By Kathryn Reed
STATELINE – With a history in Lake Tahoe that dates to 1896, the Park family’s Edgewood Companies is poised to build the first high-end lodging establishment on the South Shore.
Thursday marked the final day people could comment on the draft environmental impact statement for the Edgewood Lodge. Testimony was taken during the Tahoe Regional Planning Agency’s Governing Board meeting, to which only people in support of the 154-room hotel spoke. There will also be 10 fourplexes, or casitas.
The League to Save Lake Tahoe had submitted a letter on June 27 praising the environmental improvements that would accompany the project if it were to be permitted. But the League does have concerns.
The letter says, “… the League remains concerned with the expansion of the urban boundary that was necessary on recreation land to allow development such as the proposed project.”
Lew Feldman, the attorney representing Edgewood, told the Governing Board there would be no impact to the urban boundary.
“We absolutely disagree it is a legal issue,” Feldman said.
It’s possible the final EIS will be released in late July, with the Governing Board taking action in September. If the green light is given, Edgewood Companies could start by rerouting hole 9 on the golf course and working on the other affected holes.
The hotel will take two construction seasons, so the earliest anyone could book a room is fall 2015.
Patrick Rhamey, vice president of real estate for Edgewood Companies, told Lake Tahoe News the other factor is obtaining financing and making sure the economy is ready for what his company wants to deliver.
For the area, it is expected to bring in $24 million a year to the local economy from what guests spend, $1.7 million a year in sales tax, and $2 million annually in hotel tax.
“I hope this becomes the model for our community as we go forward,” Carol Chaplin with Lake Tahoe Visitors Authority told the board.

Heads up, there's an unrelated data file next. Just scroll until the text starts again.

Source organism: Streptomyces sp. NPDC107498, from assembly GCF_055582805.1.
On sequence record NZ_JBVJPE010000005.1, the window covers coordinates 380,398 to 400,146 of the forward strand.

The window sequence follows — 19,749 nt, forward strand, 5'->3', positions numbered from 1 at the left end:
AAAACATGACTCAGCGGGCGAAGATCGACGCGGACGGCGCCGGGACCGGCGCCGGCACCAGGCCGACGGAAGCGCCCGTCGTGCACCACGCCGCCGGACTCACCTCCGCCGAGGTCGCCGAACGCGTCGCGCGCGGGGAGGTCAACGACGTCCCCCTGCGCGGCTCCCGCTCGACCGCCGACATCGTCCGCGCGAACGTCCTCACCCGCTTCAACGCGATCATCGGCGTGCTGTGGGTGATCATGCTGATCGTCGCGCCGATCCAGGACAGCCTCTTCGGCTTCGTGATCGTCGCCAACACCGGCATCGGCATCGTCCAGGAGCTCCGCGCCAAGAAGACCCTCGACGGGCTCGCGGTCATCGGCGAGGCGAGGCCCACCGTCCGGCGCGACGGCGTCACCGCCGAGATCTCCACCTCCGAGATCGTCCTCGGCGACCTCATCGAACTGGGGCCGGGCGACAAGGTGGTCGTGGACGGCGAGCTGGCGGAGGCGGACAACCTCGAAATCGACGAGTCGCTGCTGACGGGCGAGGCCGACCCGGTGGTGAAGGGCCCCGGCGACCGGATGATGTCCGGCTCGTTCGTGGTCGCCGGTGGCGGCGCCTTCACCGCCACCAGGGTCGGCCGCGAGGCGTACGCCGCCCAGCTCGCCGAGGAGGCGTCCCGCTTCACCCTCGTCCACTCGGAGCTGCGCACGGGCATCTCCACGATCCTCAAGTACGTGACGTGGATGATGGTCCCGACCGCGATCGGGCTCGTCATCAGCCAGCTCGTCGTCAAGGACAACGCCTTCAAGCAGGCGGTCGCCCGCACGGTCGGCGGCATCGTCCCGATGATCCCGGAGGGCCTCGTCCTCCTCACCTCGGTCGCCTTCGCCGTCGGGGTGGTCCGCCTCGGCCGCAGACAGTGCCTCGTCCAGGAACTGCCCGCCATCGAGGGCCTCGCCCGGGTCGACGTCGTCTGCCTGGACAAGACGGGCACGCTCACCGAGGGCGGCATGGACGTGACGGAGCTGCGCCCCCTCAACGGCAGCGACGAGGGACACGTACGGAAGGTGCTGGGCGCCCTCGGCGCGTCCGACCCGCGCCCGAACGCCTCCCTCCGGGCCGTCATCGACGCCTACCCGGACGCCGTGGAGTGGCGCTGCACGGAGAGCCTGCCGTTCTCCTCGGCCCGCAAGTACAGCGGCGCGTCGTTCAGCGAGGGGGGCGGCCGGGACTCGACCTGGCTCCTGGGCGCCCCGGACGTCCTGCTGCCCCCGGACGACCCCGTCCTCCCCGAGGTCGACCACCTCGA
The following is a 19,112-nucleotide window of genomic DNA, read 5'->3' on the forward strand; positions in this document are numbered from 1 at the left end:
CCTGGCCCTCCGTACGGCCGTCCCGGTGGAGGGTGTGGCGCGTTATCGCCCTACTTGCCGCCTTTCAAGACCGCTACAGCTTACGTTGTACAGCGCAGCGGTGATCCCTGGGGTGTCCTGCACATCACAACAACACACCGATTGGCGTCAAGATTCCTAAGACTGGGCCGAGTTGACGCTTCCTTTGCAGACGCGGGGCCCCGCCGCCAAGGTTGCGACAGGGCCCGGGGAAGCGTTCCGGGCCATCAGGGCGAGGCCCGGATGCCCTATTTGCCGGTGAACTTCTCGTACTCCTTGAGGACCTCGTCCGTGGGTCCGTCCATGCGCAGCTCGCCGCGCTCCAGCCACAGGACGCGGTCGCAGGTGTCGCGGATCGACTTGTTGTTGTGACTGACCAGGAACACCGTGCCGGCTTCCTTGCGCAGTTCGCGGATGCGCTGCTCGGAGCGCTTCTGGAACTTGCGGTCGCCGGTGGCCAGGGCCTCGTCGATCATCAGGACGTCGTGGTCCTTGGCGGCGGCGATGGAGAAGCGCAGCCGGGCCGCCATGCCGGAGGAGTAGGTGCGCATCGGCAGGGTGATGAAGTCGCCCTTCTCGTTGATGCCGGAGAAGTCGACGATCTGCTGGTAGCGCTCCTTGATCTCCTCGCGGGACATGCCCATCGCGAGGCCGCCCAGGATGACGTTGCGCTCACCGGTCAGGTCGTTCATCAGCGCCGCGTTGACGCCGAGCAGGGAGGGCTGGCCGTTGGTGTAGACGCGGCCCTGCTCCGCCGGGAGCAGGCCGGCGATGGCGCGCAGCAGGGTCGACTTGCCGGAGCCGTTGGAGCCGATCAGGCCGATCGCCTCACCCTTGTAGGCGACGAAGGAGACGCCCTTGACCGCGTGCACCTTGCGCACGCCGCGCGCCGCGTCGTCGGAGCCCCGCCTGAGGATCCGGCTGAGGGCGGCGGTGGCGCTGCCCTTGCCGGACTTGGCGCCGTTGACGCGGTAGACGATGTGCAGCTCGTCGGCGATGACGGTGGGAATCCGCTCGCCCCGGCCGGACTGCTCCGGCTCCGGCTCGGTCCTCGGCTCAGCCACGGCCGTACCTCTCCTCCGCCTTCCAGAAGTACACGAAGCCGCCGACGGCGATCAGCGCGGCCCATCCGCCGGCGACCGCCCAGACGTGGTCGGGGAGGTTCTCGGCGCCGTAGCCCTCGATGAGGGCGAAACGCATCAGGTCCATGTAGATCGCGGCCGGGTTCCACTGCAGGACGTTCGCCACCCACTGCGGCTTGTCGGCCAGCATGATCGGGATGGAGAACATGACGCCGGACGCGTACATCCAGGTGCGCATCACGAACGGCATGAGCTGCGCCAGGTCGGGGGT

She said NBC is ready to highlight the project during the American Century Celebrity Golf Championship that is at Edgewood Tahoe each July.
Bill Chernock, who used to have the job Chaplin has but is now head of the Carson Valley Chamber of Commerce and Visitors Authority, said, “The hole in Tahoe’s tourism product is the lack of high-end lodging. It’s what separates Tahoe from the Aspens, Montereys and La Jollas of the world.”
Gone will be the parking lot with a view of Lake Tahoe.
“I call it the world’s most scenic parking lot. It needs to go,” Rhamey said at the June 28 meeting.
At the lodge will be parking. Plus, there will be a few spaces for day use.
Of all the thresholds TRPA deals with, noise is the only one this project will not address.
Environmental gains include stopping a half million pounds of sediment from reaching Lake Tahoe and stopping fertilization on 24 acres of turf. Edgewood Creek will flow into Lake Tahoe naturally, not via a pipe. This will improve the fish habitat. It’s estimated the amount of nitrogen reaching the lake will decrease by 13 percent and phosphorous by 26 percent. Those two elements contribute greatly to the loss of clarity.
The beach at this Stateline property will be open to the public – which it isn’t now. No retail, other than sundries for guests, is planned. A spa, though, will be on site.
Expansion of the current clubhouse is also in the works.